Posted on | August 27, 2012 | 1 Comment
Wine Tasting with Kids: Introduction
Wine-tasting is one of those leisure activities that many people sacrifice at the altar of Disney once they have children. It doesn’t have to be so. With my two very active boys we’ve found that if you combine wine-tasting with say, a picnic and an active day out it can be fun for all the family. Our solution has been wine-tasting on bikes which we’ve done with our children regularly since they were very little. (If you’re one of those lucky people who have demure, quiet kids who will self-amuse anywhere, please leave. You’ve already got perfection. Don’t mess with it.)
Wine Tasting with Kids: Preparation
Like any good day out with kids, preparation is key. For a day wine-tasting you need to think of your kids first and the wines you want to taste second. It’s a small trade, if you can keep them happy, you’ll be happy and you’ll have more time to taste wine. What’s not to love?
The first thing I do in preparing for a day cycling and wine-tasting is to choose a bike route. I look at the terrain (flat, hilly?), the number of wineries to choose from along various route options and the overall distance. I try to be realistic about my kid’s abilities. I get to taste wine so I’m winning all around here, there’s no need for me to push them too far. I also think about food and water. Do we need to bring a day’s supplies with us or can we buy along the route? Just like hiking, dried fruit and granola are great to have in plentiful supply. Since most wine-growing regions are warm and sunny treats like chocolate melt easily so I pack chocolate-chip cookies instead.
Wine Tasting with Kids: Choosing Wineries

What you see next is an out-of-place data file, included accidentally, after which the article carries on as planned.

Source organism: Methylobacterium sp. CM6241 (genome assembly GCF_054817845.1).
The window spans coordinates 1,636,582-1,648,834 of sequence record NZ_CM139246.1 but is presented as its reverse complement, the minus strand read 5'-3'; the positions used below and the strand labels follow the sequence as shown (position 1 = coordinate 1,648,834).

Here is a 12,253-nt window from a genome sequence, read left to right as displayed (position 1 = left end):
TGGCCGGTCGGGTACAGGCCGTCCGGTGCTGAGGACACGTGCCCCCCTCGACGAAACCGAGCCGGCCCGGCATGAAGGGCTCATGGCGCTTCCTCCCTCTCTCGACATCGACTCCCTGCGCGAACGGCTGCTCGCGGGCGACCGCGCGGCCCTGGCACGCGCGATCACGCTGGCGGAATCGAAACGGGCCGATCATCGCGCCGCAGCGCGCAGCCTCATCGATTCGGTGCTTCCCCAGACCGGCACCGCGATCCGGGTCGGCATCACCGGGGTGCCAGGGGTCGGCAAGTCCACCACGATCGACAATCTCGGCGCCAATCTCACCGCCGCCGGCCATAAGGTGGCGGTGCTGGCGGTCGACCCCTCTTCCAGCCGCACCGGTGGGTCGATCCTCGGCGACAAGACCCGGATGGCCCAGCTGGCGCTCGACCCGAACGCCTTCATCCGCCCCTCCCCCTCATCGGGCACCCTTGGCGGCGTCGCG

After I choose an overall cycle route then I get down to the very important business of choosing which wineries to visit. Some wineries do advertise as being family-friendly but for our recent trip to Napa I didn’t get a chance to research these before we arrived. Instead, I opted for a common-sense approach: wineries should be fairly evenly spaced out on the route so the kids won’t get too tired between stops and there should be space – gardens or a picnic-area – where the kids can hang out while we were tasting. I match these criteria with interesting wine, for example a well-respected winery that only sells its’ wine onsite for example.
For our day in Napa, I chose the green route on the map above (a 16 mile, easy cycle) and the following wineries:
Cakebread offers cooking classes onsite. I wanted to find out more about this because CAM loves to cook and I could see us returning to Napa for a wine-tasting and cooking experience.
Peju only sells their wines at the winery. It has beautiful gardens with many art installations. It was also at about the half-way point in our route.
The Round Pond Estate makes wines and olive oils. This seemed like a good choice as a place where the kids could stretch their legs and they could join us in olive oil and cheese tasting for a post-lunch snack.
Rutherford Ranch offers wine tastings with chocolate. Need I say more? As it turned out, Rutherford also has a large air-conditioned tasting room with comfy sofas which the boys really appreciated.
Check back tomorrow for specific advice on a successful day wine-tasting with kids on bikes provided by Napa Valley Bike Tours.
This post was inspired by my recent stay at the Westin Verasa, provided by Starwood Hotels as part of the Starwood Hotels LoveYourFamily package. Our bike rentals for our day cycling and wine-tasting were provided by Napa Valley Bike Tours.